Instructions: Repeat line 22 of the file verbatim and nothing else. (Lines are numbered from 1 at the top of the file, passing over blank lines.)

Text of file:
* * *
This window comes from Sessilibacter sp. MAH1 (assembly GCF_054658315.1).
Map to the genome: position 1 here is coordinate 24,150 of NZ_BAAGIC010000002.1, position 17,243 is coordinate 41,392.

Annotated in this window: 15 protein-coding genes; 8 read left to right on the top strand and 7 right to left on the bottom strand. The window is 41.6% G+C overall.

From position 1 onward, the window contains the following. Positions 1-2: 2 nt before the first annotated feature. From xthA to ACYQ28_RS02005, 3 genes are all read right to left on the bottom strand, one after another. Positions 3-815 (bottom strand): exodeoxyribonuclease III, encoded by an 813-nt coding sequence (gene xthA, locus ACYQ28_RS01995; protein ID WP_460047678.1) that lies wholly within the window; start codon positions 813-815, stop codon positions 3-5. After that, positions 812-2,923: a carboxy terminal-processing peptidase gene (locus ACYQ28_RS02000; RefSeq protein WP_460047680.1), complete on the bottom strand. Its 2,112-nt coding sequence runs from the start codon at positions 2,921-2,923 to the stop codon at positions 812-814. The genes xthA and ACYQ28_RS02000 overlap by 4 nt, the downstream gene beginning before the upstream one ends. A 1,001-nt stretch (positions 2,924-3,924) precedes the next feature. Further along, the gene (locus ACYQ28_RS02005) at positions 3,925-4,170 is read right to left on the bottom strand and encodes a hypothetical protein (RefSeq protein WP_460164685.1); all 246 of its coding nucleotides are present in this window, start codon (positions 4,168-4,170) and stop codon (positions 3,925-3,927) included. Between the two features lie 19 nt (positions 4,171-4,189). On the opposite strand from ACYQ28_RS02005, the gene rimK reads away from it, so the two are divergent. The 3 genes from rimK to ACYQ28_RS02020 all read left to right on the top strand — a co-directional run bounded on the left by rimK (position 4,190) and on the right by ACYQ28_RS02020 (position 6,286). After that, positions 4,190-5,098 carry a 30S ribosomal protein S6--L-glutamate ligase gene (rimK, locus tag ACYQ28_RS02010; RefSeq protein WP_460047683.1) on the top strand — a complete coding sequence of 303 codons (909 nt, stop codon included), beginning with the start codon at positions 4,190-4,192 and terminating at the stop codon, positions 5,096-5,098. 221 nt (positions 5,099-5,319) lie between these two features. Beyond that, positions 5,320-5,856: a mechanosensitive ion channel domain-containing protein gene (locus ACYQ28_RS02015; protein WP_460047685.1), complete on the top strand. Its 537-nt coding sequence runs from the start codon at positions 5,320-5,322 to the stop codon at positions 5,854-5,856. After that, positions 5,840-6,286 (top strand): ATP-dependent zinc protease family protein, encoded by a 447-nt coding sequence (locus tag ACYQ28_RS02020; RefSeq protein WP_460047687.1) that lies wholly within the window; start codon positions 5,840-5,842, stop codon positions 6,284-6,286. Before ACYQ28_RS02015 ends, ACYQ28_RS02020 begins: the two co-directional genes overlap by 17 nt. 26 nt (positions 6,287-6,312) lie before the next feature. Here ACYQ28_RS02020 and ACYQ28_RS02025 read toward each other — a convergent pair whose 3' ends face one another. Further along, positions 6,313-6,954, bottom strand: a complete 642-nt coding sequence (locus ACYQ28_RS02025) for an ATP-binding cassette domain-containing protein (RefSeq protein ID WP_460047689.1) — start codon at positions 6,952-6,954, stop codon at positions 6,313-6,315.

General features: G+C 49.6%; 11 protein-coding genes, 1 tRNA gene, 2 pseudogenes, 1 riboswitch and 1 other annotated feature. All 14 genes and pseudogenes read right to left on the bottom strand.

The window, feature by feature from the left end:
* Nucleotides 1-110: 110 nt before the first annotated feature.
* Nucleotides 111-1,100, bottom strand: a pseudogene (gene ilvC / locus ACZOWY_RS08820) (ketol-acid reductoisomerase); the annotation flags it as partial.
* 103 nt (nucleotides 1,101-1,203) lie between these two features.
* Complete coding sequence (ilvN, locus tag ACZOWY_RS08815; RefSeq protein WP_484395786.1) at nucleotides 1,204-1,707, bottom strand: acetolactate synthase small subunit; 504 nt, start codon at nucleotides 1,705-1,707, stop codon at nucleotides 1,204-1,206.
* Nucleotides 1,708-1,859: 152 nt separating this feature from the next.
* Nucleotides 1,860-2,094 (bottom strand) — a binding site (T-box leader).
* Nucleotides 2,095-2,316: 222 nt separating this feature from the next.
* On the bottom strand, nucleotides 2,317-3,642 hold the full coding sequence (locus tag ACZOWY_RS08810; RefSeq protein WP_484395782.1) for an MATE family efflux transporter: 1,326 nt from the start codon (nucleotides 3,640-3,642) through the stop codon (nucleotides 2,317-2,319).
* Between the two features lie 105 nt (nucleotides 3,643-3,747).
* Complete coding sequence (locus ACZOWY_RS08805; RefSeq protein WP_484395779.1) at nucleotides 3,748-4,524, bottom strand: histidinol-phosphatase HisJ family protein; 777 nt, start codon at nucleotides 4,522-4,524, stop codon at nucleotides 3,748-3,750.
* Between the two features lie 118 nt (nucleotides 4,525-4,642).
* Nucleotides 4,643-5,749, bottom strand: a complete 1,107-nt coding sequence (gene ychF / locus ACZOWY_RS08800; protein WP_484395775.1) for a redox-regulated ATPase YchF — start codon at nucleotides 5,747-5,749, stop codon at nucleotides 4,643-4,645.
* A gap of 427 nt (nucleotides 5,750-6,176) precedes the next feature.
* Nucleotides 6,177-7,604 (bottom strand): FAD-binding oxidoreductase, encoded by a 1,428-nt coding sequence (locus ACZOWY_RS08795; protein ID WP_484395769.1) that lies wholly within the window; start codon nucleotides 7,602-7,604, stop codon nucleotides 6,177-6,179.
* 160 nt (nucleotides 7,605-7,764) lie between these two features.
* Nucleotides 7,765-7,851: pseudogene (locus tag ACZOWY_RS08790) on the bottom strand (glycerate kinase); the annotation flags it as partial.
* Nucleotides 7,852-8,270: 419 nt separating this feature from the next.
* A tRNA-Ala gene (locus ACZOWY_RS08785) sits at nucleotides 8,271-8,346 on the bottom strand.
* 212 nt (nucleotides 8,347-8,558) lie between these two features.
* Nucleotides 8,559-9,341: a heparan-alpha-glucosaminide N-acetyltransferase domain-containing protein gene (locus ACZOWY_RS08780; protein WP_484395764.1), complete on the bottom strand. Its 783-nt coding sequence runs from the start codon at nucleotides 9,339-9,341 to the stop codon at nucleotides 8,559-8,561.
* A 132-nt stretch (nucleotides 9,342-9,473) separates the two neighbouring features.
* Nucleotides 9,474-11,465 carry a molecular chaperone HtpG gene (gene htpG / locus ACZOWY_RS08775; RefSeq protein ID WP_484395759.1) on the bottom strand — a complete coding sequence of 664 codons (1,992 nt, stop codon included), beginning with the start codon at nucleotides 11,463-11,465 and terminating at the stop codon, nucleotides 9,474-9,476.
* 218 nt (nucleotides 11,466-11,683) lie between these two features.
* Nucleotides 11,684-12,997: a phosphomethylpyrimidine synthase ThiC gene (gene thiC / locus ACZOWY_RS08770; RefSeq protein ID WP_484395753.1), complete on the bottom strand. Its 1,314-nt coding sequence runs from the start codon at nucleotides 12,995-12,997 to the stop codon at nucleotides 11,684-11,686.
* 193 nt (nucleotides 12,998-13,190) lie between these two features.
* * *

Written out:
* Nucleotides 7,765-7,851: pseudogene (locus tag ACZOWY_RS08790) on the bottom strand (glycerate kinase); the annotation flags it as partial.